Chicago 2016 has overcome a hurdle in its bid for the 2016 Summer Olympic Games with the U.S. Senate’s ratification of the UNESCO International Convention against Doping in Sport, reports the Chicago Tribune.
The national governments of Chicago’s three rivals for the 2016 Games, Tokyo, Madrid and Rio de Janeiro, have already ratified the convention.
Bob Ctvrtlik, the USOC vice president for international relations said, “this was a significant hurdle that coordinated work by the U.S. Olympic Committee, the government and our partners in Chicago helped overcome”.
Pat Ryan, Chairman and CEO of Chicago 2016 said, “we are pleased the U.S. Senate recognizes the importance of UNESCO’s anti-doping treaty and shares in this common goal to support the integrity and spirit of the Olympic Games. As a bid we are committed to clean competition and applaud the efforts of the U.S. Senate, in particular our own Illinois Senator Richard Durbin”.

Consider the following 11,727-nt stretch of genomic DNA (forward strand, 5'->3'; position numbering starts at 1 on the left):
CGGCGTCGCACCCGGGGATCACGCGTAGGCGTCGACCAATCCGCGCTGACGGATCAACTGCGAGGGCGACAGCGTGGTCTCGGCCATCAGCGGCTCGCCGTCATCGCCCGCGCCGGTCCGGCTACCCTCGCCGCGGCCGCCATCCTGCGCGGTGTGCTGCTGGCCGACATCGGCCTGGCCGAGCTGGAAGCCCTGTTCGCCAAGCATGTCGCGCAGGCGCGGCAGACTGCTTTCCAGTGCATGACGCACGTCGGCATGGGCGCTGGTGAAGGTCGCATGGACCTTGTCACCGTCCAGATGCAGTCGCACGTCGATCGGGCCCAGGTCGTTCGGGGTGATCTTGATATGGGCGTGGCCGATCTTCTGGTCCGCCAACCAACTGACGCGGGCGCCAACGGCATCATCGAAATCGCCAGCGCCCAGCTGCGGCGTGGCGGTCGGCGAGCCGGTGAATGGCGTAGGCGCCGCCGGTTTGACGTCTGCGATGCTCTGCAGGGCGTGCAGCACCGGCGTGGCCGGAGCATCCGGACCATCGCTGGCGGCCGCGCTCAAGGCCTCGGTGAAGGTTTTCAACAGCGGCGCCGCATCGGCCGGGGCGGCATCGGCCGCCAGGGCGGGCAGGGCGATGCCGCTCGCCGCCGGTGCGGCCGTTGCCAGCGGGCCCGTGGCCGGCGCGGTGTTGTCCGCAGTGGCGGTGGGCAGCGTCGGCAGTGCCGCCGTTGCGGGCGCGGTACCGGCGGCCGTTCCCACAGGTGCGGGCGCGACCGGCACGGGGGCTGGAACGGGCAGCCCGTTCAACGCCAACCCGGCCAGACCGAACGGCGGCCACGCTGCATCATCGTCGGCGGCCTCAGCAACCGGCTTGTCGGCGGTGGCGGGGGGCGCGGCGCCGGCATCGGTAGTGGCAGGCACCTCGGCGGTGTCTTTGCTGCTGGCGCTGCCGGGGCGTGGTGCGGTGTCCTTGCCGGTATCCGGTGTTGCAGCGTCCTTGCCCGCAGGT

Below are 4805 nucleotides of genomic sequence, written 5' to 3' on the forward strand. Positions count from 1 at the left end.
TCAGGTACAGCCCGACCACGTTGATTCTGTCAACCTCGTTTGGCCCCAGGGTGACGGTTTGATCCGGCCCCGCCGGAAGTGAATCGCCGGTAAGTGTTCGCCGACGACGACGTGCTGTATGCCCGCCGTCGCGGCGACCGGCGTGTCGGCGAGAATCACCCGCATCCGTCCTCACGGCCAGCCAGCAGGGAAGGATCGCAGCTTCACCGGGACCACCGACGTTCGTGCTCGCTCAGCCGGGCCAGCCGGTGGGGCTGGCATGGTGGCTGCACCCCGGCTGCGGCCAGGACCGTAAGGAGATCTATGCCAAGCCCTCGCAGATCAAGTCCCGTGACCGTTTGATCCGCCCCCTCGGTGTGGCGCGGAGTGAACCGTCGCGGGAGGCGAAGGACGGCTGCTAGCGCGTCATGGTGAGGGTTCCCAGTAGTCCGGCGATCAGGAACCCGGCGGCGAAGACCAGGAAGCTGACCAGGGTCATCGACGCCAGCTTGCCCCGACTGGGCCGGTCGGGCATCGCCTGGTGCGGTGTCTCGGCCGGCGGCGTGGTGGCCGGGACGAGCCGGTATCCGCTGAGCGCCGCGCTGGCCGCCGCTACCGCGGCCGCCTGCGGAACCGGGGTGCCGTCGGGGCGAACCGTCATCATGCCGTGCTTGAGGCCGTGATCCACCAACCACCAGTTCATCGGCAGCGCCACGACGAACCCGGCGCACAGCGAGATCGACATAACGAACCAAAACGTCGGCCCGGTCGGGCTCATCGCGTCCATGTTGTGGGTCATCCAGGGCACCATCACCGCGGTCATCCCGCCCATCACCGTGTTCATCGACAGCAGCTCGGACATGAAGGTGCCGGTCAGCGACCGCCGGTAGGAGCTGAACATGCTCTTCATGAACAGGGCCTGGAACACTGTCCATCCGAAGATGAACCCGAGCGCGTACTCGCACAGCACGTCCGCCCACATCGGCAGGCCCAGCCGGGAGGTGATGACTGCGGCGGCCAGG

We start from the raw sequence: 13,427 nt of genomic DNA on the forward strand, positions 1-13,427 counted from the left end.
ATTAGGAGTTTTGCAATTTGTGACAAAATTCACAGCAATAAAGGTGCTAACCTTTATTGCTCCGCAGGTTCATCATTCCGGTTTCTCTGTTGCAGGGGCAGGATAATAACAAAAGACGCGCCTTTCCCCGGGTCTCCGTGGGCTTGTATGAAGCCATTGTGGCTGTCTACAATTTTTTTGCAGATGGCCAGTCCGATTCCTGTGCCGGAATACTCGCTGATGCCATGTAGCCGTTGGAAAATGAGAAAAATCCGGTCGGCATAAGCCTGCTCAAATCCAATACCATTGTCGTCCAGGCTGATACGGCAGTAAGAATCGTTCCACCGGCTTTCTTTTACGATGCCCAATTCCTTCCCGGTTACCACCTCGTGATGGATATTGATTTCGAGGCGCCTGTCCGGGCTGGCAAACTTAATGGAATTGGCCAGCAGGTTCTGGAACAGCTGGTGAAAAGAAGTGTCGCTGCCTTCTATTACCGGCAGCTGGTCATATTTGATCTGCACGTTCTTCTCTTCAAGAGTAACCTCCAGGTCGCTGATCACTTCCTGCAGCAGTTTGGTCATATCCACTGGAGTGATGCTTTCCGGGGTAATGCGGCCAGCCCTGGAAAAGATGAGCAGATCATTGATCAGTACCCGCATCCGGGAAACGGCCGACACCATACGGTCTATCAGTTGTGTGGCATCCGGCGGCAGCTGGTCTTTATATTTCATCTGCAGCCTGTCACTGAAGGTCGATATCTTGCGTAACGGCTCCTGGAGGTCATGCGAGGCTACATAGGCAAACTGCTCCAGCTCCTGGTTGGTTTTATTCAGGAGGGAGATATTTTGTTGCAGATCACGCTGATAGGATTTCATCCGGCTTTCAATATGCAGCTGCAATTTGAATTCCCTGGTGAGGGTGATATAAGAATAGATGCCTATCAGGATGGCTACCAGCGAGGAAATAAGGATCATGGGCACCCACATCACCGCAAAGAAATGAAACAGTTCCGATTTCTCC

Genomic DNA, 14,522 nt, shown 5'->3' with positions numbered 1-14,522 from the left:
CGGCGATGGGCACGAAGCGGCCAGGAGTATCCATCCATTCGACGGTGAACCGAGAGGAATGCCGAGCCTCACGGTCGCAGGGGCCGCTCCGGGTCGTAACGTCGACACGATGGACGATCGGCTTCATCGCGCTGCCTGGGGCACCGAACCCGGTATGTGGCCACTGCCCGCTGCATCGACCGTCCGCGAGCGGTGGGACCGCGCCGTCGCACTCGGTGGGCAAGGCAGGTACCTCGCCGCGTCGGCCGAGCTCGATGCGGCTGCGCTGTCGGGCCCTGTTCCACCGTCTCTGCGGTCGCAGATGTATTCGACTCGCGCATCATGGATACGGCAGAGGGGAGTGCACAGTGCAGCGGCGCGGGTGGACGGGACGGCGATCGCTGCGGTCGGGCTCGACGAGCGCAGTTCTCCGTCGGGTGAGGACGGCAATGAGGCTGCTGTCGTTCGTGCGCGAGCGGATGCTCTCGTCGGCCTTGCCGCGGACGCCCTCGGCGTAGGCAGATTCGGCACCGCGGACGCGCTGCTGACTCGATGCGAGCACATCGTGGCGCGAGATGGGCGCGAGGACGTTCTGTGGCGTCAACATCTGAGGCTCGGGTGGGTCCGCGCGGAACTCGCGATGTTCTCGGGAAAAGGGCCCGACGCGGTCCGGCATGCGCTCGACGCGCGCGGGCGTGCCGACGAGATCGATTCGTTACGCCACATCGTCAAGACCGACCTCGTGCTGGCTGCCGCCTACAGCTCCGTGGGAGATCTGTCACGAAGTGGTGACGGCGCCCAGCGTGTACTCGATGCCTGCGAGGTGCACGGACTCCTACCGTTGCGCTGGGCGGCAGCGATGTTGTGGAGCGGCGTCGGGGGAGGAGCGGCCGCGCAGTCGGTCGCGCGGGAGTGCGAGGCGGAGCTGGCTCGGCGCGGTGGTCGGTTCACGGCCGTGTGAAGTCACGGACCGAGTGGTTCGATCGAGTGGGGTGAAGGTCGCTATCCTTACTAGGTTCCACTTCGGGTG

Meanwhile Chicago’s bid will get another boost. The Chicago Tribune reports that President George Bush is likely to campaign on behalf of Chicago 2016 during next month’s Beijing Olympics, according to sources close to the bid, although a White House spokeswoman said the President’s schedule has not yet been set.
Darryl Seibel, a spokesman for the U.S. Olympic Committee, which is working with the White House on the scheduling, said further information is expected by next week.
The Beijing Olympics is the first major opportunity for the four finalist cities to promote their bids internationally.
Seibel said it’s the first time a sitting president is attending an Olympics on foreign soil, sending a message that the U.S. government is “increasingly supportive” of the Olympic and Paralympic movements, which should be beneficial to Chicago’s bid.